Ever find yourself wandering down an aisle full of sunscreen without knowing exactly what the SPF on the bottle means, and which lotion you need to use for proper protection?
Fear not, as these labels are getting a re-vamp thanks to a recent ruling made by the FDA to update them to more accurately reflect what protection the lotion actually provides.
The New Label
By next summer, under the new FDA rules, each sunscreen on the shelf will have to offer protection against both types of sun rays: Ultraviolet B and A. The new bottles will be required to possess a SPF of at least 15 as well, or risk being forced to carry a warning label that reads: “This product has been shown only to help prevent sunburn, not skin cancer or early skin aging.” The previous FDA rulings only covered Ultraviolet B (UVB) rays and did not touch on the Ultraviolet a (UVA) rays which are the rays most damaging to the skin as they can cause cancerous effects.
Also under the new outline of FDA requirements, sunscreens are no longer allowed to be marketed as completely “sweatproof,” “waterproof,” or “a sunblock.” These are all words that the FDA has called “exaggerations of performance,” and under the new guidelines any company that wishes to market their product with special claims such as these will be forced to go through an approval process via the FDA to gather factual data about the products performance to earn the right to use the terms. Also in an effort to make the label offer more honest information the SPF value that may be displayed on a bottle has been capped at 50+, as the FDA does not feel that there was enough supporting data to validate the higher numbers offering substantially more protection.
What about My Current Sunscreen?
With these new requirements and the gross use of performance exaggerations on older bottles, it must come to mind to ask whether or not the sunscreen you currently are using is acceptable. The very simple answer is yes, the sunscreen you already have does protect against UVA rays. Somewhat.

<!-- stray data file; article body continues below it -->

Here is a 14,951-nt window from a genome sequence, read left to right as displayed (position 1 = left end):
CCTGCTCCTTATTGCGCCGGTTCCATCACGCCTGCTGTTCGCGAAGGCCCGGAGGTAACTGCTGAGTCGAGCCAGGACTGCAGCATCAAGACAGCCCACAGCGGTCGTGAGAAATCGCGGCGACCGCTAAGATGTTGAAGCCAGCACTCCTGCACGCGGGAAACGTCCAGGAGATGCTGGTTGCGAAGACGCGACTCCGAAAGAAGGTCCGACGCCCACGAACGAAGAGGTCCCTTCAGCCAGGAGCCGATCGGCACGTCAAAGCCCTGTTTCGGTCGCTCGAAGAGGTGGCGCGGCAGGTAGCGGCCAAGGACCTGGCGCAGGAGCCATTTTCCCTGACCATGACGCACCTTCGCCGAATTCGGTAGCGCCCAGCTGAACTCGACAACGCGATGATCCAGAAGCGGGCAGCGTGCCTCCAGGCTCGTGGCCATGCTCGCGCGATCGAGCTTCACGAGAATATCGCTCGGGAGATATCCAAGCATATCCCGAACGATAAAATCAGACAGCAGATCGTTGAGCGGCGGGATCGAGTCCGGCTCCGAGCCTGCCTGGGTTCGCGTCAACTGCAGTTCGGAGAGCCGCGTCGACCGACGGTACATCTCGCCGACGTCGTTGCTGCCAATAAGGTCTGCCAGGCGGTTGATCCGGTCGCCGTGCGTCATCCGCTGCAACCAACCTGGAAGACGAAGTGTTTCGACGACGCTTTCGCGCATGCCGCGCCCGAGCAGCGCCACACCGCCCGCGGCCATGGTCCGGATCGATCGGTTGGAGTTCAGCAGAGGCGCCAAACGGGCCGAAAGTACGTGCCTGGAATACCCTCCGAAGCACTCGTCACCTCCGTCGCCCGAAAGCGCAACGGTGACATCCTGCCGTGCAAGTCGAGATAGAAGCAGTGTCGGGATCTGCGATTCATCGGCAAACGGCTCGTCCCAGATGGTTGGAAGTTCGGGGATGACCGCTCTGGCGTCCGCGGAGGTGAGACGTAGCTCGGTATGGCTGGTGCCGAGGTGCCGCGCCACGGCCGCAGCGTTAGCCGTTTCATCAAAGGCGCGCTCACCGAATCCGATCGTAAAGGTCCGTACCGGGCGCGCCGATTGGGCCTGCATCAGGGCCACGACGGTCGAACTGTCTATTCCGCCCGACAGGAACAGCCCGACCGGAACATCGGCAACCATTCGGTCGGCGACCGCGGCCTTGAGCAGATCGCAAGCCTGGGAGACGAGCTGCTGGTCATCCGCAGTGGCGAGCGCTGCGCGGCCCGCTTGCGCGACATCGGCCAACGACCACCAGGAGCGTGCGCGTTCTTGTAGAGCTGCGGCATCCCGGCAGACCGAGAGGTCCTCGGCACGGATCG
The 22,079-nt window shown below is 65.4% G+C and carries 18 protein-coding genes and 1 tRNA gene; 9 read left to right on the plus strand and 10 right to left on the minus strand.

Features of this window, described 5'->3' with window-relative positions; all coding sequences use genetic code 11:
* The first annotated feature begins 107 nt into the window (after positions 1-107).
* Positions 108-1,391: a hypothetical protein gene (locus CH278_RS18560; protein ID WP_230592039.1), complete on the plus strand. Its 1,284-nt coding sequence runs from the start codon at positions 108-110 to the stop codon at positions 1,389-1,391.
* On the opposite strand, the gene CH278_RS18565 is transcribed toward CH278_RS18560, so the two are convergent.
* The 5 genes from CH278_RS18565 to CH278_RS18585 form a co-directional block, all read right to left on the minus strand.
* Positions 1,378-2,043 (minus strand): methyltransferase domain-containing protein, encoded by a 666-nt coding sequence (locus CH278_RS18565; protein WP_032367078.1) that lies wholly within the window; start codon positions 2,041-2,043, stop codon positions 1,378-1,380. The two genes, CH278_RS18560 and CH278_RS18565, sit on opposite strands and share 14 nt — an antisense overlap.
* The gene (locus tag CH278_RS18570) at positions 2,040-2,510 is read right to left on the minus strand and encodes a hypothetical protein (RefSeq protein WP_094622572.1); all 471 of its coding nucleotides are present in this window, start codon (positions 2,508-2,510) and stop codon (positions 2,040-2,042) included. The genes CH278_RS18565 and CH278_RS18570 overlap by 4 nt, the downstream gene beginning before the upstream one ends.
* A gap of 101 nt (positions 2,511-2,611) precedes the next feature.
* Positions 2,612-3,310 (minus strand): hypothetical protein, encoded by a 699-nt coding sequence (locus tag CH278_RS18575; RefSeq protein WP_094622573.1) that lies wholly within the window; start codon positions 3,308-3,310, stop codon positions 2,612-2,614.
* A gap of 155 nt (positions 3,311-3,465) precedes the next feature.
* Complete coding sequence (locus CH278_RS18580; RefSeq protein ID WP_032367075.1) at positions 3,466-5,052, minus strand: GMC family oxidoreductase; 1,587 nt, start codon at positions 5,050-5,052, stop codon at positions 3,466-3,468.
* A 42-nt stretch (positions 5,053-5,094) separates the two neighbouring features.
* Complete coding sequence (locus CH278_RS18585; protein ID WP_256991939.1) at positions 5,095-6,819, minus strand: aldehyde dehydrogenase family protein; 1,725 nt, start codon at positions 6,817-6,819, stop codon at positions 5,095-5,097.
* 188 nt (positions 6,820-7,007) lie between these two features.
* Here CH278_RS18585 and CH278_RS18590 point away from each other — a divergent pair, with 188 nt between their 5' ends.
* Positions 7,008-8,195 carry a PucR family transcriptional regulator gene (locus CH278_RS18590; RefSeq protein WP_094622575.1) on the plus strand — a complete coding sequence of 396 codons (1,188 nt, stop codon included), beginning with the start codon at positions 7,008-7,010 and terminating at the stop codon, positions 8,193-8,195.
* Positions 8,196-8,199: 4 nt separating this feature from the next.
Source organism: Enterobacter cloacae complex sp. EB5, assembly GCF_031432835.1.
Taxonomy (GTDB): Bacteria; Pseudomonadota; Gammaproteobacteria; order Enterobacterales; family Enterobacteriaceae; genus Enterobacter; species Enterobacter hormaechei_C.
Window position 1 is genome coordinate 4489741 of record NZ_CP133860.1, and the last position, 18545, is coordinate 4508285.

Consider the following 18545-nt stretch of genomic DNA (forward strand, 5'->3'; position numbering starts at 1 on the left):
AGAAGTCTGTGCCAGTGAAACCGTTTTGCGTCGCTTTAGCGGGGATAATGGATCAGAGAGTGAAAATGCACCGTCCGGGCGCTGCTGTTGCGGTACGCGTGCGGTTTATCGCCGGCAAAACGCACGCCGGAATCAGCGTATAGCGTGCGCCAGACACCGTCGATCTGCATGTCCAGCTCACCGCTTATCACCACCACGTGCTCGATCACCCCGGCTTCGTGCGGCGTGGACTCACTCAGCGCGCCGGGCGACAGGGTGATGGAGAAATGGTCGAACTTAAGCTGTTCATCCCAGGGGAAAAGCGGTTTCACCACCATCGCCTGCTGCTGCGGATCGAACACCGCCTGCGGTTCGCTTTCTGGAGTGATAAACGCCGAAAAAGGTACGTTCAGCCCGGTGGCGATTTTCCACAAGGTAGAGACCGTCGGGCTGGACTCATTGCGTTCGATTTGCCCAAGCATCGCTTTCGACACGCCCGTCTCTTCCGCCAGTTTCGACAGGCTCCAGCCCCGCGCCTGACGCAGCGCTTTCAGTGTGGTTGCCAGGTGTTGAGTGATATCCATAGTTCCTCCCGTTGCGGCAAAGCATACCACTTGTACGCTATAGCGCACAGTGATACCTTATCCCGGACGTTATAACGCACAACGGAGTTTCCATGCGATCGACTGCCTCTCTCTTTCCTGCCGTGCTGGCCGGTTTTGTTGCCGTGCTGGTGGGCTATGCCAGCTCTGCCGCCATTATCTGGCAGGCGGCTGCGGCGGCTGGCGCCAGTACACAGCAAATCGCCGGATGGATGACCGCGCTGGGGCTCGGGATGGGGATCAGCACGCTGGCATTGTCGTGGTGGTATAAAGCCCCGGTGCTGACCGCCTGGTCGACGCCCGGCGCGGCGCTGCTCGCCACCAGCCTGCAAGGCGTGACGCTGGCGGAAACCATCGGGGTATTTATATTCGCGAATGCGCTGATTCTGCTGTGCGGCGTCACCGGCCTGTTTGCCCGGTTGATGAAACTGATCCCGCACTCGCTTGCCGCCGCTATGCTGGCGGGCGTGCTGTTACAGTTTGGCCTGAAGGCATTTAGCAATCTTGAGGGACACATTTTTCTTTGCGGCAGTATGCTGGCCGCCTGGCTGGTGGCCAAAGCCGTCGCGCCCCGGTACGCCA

The FDA still backs the current sunscreens in the market as the ingredients contained in FDA-approved bottles have been used for years, and the FDA has zero reason to think that these products are not effective when used correctly. After all: these are products already backed by the FDA, they are not suddenly defective.
The new set of regulations is only an effort to ensure that products on the shelf are actually doing what they claim to do: Offer proper protection in the battle against skin damage. This is because while it is true that the current bottles of sunscreen offer some level of UVA protection, the FDA never really tested or regulated this amount as it now will be doing. Sunscreens that want to promote their UVA protection will not have to pass the new regulatory testing via the FDA to see just how much UVA protection there is to comparison to the UVB, as this information will allow the FDA to better manage and prevent skin damage and early cancer risks.
As one last important reminder: The FDA is not questioning the quality of sunscreen ingredients. The risk of not using a sunscreen is simply so much greater than the risk of a questionable ingredient that the FDA pleads for the public to use a sunscreen, and use it correctly anytime they plan to be exposed.